Well there is a National Ice Cream Month (July, thanks to Ronny Reagan), National Blood Donor Month (though that seems like it would be draining), National Soup Month, and a National Hemorrhoid Prevention Month (OK, OK, so I made that one up), so why not National Poetry Month? Great idea, right? Well, too late, the Academy of American Poets already decided in 1996 that April would be the month for the celebration of all things poetic. And I see no reason why we should limit the celebration to America. Why not take this thing national. Hell, at the very least we should take this thing to YouTube.
Some daring souls decided to make the celebration less nebulous by attempting to compose one poem per day throughout the whole month. Check out the details at Napowrimo.net, admittedly a oddly named web page. Hopefully my link will be there shortly. Care to join the fray? Well, I’m starting up at the last minute, but you can read more ideas about how to participate on the websites I mentioned as well as at Metrophobic, the blog of my favorite poetry girl Rachel Bunting. I’ll attempt to bring a poem a day, but I can’t guarantee I’ll be able to pull it off. Still it’ll be fun trying.
If you don’t write, find some other way to enjoy the month. Maybe by reading and spreading the word, or maybe by escaping to a secluded beach with a book of Sonnets. Or maybe with some Jack Daniels and Charles Bukowski, whatever does it for you. Here is my first attempt for April 1, 2010. Try to not to judge too harshly. It’s all in fun, after all. We’ll save the editing and critique for more serious, less celebratory times. 🙂
More than a Sidekick
What shall I call you,
Sugar Plum; Musician,
Minstrel, My Muse?
If I were Batman
you’d be Boy Wonder,
but taller, both boyish
and dashing in a cape,
fashionably blending colors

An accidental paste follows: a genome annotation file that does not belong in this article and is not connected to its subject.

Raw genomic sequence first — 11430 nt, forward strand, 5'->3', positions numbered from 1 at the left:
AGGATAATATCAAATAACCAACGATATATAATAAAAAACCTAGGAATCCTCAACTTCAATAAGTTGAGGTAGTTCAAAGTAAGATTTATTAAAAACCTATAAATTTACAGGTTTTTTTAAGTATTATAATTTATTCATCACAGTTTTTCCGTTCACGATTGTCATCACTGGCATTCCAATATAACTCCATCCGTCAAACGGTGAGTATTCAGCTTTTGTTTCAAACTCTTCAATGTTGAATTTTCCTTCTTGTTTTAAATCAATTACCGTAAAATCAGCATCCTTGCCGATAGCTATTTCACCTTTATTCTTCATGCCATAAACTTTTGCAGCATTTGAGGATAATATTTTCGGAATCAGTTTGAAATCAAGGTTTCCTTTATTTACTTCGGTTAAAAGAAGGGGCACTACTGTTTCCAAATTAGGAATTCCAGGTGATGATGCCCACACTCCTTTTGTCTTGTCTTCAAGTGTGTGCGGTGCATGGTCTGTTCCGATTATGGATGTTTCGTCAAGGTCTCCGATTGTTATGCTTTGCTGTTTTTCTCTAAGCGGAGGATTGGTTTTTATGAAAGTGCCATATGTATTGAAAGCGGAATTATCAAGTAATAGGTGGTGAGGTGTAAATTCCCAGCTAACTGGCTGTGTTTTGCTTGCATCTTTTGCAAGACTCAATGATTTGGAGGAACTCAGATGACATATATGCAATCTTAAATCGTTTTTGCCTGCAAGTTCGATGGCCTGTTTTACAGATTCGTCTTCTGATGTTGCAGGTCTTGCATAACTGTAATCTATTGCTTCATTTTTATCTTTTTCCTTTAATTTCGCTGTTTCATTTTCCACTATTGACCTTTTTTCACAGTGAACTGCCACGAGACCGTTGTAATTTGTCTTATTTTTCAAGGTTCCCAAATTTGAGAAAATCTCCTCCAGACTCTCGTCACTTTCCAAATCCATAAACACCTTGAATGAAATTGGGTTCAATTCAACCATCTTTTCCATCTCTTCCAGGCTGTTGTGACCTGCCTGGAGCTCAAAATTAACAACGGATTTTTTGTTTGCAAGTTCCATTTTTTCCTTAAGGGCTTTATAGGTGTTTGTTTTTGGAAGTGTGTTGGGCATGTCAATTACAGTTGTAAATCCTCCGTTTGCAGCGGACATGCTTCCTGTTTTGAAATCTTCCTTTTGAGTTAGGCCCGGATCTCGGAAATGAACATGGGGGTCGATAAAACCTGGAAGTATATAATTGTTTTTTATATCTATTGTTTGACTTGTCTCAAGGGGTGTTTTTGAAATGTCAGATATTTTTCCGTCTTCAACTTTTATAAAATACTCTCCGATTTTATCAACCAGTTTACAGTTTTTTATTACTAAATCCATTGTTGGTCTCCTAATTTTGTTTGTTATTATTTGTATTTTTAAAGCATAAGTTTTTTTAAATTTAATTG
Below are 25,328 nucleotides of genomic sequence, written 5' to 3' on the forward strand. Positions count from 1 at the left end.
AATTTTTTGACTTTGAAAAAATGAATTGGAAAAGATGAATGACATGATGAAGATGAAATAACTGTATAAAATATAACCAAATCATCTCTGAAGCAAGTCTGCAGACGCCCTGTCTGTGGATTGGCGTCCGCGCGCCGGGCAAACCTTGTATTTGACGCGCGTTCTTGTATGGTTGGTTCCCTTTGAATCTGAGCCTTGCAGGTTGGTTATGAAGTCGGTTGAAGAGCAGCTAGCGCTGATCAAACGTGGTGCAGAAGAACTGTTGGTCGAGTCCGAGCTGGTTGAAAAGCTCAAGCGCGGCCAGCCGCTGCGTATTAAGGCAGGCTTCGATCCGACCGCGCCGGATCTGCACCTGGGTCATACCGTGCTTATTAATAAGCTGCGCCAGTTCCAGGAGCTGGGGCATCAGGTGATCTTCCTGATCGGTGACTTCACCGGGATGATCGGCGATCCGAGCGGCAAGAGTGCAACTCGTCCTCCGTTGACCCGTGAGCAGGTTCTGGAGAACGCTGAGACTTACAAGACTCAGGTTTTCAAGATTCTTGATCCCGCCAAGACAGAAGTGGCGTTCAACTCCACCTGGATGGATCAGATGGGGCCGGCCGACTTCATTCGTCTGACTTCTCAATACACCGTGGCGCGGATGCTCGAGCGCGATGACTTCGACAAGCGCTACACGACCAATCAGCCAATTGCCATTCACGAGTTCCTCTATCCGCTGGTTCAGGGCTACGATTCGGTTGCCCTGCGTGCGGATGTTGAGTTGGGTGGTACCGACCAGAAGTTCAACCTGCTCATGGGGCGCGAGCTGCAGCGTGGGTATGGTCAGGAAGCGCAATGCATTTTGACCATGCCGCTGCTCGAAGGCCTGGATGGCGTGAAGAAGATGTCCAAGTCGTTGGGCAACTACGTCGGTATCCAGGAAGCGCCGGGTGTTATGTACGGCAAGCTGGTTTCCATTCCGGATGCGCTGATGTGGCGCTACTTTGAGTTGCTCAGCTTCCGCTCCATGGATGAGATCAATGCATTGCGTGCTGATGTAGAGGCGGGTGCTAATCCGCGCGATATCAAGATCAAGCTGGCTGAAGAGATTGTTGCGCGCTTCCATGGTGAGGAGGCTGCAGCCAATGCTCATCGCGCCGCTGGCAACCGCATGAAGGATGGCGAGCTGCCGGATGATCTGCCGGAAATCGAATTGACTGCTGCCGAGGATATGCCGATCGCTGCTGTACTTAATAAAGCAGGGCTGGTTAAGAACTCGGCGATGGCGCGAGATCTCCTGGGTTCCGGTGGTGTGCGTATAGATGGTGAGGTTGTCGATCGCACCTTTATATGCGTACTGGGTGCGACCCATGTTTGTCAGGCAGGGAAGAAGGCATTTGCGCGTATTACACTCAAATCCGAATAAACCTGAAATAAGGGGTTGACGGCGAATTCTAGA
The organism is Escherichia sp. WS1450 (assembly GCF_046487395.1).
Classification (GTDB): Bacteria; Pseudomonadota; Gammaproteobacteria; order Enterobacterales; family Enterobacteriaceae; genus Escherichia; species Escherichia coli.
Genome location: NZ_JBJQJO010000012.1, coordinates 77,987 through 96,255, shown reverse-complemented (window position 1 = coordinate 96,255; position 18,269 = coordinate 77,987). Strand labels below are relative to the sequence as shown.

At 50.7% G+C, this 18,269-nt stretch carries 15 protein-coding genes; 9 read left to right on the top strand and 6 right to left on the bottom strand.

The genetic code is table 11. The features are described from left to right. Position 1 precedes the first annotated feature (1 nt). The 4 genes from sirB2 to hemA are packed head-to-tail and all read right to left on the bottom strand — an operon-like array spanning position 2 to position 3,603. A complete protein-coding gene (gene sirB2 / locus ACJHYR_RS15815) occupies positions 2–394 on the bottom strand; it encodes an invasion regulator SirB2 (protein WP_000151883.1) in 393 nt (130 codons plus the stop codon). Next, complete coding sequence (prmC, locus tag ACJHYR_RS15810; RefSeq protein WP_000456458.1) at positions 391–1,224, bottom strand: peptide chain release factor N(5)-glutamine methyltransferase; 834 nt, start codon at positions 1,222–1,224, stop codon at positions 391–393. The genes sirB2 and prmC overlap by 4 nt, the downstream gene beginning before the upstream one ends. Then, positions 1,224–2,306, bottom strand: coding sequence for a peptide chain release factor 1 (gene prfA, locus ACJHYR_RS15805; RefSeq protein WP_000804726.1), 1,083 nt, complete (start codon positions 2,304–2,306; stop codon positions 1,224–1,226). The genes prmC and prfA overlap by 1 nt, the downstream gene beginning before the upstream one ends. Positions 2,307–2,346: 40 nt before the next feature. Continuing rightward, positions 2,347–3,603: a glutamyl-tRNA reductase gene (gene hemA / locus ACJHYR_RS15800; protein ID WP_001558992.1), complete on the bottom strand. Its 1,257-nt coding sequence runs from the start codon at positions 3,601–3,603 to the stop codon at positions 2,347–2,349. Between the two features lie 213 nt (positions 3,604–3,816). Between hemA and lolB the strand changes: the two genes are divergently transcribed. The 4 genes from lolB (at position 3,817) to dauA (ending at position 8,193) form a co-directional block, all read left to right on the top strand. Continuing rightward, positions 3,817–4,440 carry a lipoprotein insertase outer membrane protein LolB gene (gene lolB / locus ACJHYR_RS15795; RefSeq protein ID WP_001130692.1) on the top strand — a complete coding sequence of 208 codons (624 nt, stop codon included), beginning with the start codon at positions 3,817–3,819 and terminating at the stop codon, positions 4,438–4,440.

in a way that makes my own
dark eyes more green.
If I were Sherlock
you’d be Watson,
smarter than Holmes
though you don’t know
it, mistaking my passion
for detail as genius,
for what should have been elementary,
succeeding in synthesizing my scattered
thoughts into structured theory.
The mystery is always more fun
with a side-kick, but
you are more than that,
a cohort, a partner in crime,
a Bonnie to Clyde,
Frank, the brother of Jesse James.
I tend to leap before looking
like the worst cliche
of Captain Kirk, while you
speak logic with more heart
than Mr. Spock. You reset bones
with a better bedside manner than McCoy.
My Utility belt does not have the Bat-Gadget
to save me this time. I cannot fly;
MY cape is just for show. The murderer
eludes me still. There is a bomb, and the clock is ticking.
The warp core has been breached,
and half the crew is dead.
Bob Ford has betrayed us,
and I cannot remember the way
back to the bat cave.
This is my last breath;
I am sure of it. The world
grows black. I have cracked
the code too late, and cannot rise.
A green glove reaches through the flames,
a voice cries, “Two to beam up!”
But Detective Pinkerton will have to wait another day
to catch this duo.
Before our molecules disperse you place
my hounds-tooth cap upon my head,
slip my fallen pipe into your pocket.
“My poet,” you say, “this was all…